My way, not the highway
Jeroen Dijsselbloem was never going to have an easy time as the Dutch minister of finance, thanks to the country’s slowing economic growth and the need for cuts to bring deficit spending under the European Union’s 3% threshold. Now, however, he has made an enemy of the €1trn domestic pensions market after opting not to proceed with plans to inflation-proof any investments made in Dutch infrastructure.
A €145m pilot project to expand the N33 road near Groningen from single to dual carriageway – initiated by Dijsselbloem’s predecessor Jan Kees de Jager – while offering those providing the capital inflation-linked returns had been seen, according to APG CIO Angelien Kemna, as a signal the ministry had overcome its long-standing aversion of inflation-linking debt. Reacting to the decision not to roll out inflation-proofing across future projects, Kemna said: “We are very surprised the minister considers the pilot as a success, but turned down the inflation premium for reasons of principle, closing a source of long-term financing as a result.”
The chairman of civil service fund ABP, Henk Brouwer, noted that Dutch infrastructure would only be a viable investment for the €292bn fund if the conditions were right, while PGGM chief executive Else Bos stressed that inflation protection would be needed to “mobilise sufficient assets from the pensions sector” to meet the country’s infrastructure needs.
The absence of inflation-linked Dutch debt has long been a sore spot for the industry, Dennis van Ek, principal investment consultant at Mercer, says. “In the Netherlands, today, the opportunities for Dutch pension funds to invest in assets including a price inflation correction are limited.” He says the funds will have an ambition to meet inflation, although the pension framework makes increases in line with living costs discretionary based on funding. But he says that, under changes to the FTK coming into force from January 2015, indexation is set to become an even more important issue as a real contract with inflation-proofing takes effect.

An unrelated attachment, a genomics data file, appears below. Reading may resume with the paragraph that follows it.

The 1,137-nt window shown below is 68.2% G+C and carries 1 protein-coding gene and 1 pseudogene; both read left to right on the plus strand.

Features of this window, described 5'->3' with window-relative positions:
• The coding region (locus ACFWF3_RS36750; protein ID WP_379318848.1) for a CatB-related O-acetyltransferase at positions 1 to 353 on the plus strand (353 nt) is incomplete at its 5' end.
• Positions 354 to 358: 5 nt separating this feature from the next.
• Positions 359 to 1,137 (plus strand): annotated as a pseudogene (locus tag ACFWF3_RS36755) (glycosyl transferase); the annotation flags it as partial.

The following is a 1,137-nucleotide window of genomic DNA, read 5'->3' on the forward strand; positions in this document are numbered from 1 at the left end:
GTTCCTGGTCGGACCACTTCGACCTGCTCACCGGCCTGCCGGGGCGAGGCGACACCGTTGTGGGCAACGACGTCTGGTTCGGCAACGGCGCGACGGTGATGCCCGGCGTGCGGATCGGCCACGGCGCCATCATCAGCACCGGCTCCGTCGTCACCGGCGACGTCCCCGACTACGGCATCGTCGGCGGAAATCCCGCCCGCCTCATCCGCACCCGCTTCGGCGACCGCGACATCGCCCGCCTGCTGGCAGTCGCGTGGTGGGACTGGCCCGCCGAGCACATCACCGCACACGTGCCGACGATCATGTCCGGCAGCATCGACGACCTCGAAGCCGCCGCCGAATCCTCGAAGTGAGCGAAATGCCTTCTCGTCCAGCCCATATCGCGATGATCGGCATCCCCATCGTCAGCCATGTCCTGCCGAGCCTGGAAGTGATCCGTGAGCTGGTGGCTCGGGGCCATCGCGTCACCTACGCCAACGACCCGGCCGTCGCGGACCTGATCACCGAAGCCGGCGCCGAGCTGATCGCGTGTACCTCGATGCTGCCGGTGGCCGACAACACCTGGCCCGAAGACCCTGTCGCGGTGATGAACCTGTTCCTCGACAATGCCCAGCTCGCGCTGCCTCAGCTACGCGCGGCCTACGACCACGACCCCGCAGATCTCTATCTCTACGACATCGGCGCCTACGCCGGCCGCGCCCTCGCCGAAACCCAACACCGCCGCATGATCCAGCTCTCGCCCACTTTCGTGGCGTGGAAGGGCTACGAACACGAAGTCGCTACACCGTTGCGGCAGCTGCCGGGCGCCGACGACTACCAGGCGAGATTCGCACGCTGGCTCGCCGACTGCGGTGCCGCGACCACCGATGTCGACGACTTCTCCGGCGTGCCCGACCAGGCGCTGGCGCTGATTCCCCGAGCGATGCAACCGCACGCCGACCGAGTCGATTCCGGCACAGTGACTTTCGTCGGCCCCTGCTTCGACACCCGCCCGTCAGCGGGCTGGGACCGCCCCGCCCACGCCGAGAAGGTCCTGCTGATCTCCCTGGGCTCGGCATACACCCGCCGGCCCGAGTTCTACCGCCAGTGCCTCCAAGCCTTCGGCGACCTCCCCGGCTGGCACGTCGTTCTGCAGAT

“Already, pension funds are looking for euro-based investments with inflation linkage, realising this market may be relatively small compared with the overall need,” he added, noting that if Dutch infrastructure does lose the linkage, then its appeal could be lost.
“Obviously, the love has to come from two sides. The Dutch government should not be surprised if Dutch pension funds were to look for infrastructure investments elsewhere, with inflation linkage.”
PGGM, for one, has already been investing capital elsewhere, much to the joy of the struggling Irish government. Its joint venture with Royal BAM, which had already provided the remaining 15% of capital for the N33 project not put up by ABP, was earlier this year involved in a €282m public-private partnership to construct roads in Ireland. The €20m investment with PGGM BAM Infrastructure Cooperatie followed on from a €15m commitment to a PPP for school construction in the country.
Van Ek notes that investors will need to be prepared for mixed signals from finance departments, driven both by a desire for private capital but also by the need to keep costs down – with Spain going so far as to amend feed-in tariffs for renewable energy retroactively, cutting returns for investments. “These experiences notwithstanding,” he says, “given wider portfolio imperatives at play for many institutional investors in Europe, we expect the bulk of local investor interest to be focused on core assets in industries with proven regulatory regimes and in countries with relatively better economic and fiscal health.”
The Netherlands may not yet have the proven regulatory regime, but, despite its decision not to continue beyond the N33 project, both ABP and PGGM will see their commitments increase in line with inflation.